Whole School Ninja Maths Licence [Unlimited Teachers]


Give every student in your school the chance to reach their full potential using Ninja Maths.


  • Ninja Maths
  • Ninja Maths Jnr
  • Foundation Ninja
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Ninja Maths Explanation


Why does this program work?

Basic facts knowledge is the basis for all mathematic concepts and ‘Ninja Maths’ makes it an enjoyable and motivating experience for all students. Students learning basic facts is essential for them to advance their mathematical skills and knowledge. Each student is encouraged to improve at a rate that is drawn from their own internal motivation to have success. Due to the clear evidence of improvement over a short amount of time, students gain confidence in their own ability, as they can clearly see their own progress. The ‘Ninja Maths’ program caters for students of all ability levels and challenges them all to get better.

Before you start:

Before you start the programme print out the ninja cards putting 16 copies on an A3 sheet. (Using wallet size print for PC). Cut them out and laminate the cards. You will initially need extra lower ranked cards but as the kids improve you will need extra higher ranked ninjas. You should also print out an A4 poster version of each card, as well as an A3 version of the Ninja Rankings Poster to promote the idea to the kids.


The excel spread sheets included have been designed to produce 151 random questions for multiplication, division, addition or subtraction, along with answers, each time it is opened (To generate new questions just press the ‘F9’ key). These are to printed out and given to the students.

  • Run your ‘Ninja Maths’ session weekly or more regularly if you please.
  • Suggestion: Concentrate on one operation per term (I usually begin with multiplication).
  • You could give them more time to complete the questions i.e. 5 minutes for younger students.
  • Print out one copy of the question and answer sheet for yourself and then a copy of just the question sheet for each student.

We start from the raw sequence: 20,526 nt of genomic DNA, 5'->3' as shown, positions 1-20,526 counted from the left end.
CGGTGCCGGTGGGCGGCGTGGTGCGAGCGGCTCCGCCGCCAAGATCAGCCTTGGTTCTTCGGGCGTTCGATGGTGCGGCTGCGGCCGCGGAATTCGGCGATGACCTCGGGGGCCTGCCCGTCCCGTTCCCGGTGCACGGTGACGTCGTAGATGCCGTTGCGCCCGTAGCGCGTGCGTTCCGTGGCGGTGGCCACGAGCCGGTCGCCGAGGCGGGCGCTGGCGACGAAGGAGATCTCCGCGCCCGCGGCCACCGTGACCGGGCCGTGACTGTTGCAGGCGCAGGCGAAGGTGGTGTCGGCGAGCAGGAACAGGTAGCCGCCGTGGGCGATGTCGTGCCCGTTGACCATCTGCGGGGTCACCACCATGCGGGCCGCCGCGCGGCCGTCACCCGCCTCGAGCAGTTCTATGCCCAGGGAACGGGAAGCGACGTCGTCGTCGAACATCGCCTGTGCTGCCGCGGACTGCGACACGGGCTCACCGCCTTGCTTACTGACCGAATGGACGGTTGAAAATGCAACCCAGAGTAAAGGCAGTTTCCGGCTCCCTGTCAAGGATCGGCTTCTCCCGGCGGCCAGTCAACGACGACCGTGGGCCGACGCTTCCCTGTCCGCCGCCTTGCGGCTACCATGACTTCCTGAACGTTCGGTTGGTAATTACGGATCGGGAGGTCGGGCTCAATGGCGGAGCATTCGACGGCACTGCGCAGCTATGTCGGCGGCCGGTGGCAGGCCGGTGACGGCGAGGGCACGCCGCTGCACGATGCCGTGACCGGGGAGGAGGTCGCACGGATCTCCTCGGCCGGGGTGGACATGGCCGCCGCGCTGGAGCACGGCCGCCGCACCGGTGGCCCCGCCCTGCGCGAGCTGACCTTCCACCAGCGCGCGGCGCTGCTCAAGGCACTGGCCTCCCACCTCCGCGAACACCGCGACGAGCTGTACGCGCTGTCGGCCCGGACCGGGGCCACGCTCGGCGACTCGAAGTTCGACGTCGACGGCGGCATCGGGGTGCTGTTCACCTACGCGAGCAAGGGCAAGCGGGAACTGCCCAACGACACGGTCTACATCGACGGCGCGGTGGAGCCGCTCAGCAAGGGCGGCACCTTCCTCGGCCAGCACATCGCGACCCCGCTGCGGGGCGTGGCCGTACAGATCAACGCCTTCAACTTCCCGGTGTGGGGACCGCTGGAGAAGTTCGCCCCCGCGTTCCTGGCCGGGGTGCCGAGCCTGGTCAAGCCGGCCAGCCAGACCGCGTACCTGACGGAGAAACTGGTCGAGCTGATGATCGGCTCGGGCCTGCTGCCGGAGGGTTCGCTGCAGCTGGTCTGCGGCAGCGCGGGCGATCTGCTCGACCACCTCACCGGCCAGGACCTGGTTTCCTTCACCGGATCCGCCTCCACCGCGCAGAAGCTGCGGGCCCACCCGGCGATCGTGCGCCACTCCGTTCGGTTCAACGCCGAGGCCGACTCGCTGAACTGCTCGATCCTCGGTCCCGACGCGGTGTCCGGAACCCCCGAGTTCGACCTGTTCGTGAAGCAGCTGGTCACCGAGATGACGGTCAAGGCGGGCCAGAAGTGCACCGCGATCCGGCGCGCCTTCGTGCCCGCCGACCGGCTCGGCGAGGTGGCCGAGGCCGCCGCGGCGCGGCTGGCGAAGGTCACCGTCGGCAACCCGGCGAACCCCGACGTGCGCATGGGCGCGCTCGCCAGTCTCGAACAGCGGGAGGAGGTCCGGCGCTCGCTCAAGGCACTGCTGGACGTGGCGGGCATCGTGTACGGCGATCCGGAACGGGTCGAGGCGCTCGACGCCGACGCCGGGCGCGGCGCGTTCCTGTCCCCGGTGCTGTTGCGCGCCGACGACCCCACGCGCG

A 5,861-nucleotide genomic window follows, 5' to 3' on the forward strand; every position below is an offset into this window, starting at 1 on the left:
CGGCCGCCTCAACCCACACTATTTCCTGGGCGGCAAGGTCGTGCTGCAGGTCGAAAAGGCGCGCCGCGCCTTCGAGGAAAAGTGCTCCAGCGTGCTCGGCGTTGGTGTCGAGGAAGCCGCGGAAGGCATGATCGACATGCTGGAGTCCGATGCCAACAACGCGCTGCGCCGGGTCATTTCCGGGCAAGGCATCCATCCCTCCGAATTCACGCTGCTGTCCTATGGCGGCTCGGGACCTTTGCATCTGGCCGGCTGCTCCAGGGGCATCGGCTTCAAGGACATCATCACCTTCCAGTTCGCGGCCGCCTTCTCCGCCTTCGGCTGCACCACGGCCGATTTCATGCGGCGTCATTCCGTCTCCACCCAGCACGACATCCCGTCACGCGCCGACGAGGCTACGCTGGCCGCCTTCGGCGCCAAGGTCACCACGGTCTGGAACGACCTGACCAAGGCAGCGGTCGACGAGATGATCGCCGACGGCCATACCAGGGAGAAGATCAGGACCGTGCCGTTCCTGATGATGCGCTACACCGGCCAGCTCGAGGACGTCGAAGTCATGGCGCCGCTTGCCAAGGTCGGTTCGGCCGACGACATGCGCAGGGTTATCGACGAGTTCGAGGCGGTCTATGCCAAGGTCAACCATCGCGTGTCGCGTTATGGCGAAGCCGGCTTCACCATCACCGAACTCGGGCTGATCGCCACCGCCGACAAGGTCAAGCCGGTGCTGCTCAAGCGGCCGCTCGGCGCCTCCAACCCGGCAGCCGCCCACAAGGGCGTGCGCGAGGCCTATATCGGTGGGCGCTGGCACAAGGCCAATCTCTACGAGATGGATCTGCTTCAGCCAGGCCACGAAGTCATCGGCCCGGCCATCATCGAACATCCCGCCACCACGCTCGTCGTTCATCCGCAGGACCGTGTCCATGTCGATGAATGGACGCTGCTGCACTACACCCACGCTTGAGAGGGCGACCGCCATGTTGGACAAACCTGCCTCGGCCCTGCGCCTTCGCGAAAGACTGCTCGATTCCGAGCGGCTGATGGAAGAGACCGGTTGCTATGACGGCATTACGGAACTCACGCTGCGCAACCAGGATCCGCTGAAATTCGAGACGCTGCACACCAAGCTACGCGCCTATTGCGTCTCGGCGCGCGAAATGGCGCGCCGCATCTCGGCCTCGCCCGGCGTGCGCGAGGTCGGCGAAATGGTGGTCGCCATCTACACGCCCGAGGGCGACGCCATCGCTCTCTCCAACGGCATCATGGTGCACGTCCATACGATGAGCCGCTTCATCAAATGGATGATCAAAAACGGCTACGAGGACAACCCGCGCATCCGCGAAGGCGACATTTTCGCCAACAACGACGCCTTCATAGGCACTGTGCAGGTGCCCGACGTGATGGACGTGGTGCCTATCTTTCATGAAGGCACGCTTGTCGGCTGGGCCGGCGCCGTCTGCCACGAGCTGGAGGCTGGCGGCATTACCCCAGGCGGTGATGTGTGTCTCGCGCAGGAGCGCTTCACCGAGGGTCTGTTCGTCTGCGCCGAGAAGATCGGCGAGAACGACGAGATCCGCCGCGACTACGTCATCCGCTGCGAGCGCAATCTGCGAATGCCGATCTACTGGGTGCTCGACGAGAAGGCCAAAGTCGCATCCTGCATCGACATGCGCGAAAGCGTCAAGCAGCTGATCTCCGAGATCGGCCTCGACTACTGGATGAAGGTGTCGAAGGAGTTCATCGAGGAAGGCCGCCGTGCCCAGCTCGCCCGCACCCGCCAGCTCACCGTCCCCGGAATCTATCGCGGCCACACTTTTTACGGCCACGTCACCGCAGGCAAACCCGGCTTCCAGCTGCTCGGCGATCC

• Explain the principles of what students are about to do. Read Ninja levels and descriptions to enhance motivation.
  • Give students the ninja times tables sheet and allow 3 minutes to write answers.
  • Swap with a partner and teacher read aloud the answers while partner marks.
  • Partner adds up score and gives back to student.
  • Student records their total in the times tables record sheet, which maps progress.
  • Their total score will decide what level of ninja they achieve. For example 55 would be a ‘Chunin Ninja’.
  • Give each student the ninja card that corresponds with his or her score. If next time the student scores in a level higher, collect their previous card and give them the new card.
  • You can use the cards in a maths challenge (bumper board) later, which gives more motivational value to the card.
  • To put even more value on being a higher ranked ninja have the ‘same ranked’ ninjas come up the front and be involved in a duel and the give the higher ranks more points (or whatever your reward system is) for victories.
  • If students complete all 151 questions supplied, give those students an extra sheet next time, which will give them a chance to attain the prestigious ranks of Shogun and Supurim Masuta.



Printing out extra Ninja Maths sheets to send out for homework is an easy and effective way to promote learning basic facts, as well as giving students an opportunity to practice for their weekly Ninja Maths session. Students should time themselves for three minutes and then complete any questions they missed afterwards to practice less familiar facts.

Other Areas:

Behaviour management tool – Students with the highest ranking ninja scores (this could be most improved, among many other options) get rewarded by being released out to recess, lunch and/or home first. You would be surprised by how effective this small reward can be to increased motivation for learning and behaviour.

Missin’ Ninja:

We have a new fun addition to Ninja Maths called ‘Missin’ Ninja’. Missin Ninja is a rogue who has abandoned his village, he is on the run (specifically from Shinobi Hunters and higher ranked Ninja).

How I use Missin’ Ninja is to secretly place the Missin’ Ninja card into a students tray and their job is to keep their identity as the Missin’ Ninja just that….a secret.

At the end of the week I have all Shinobi Hunters and any of the higher ranked Ninjas to come to the front of the class and guess who they think the Missin’ Ninja is. If they are correct they get a reward but if the Missin’ Ninja is not found he/she gets the reward.

Just a bit of Ninja fun for your classroom.

Whole School Ninja Maths Licence [Unlimited Teachers]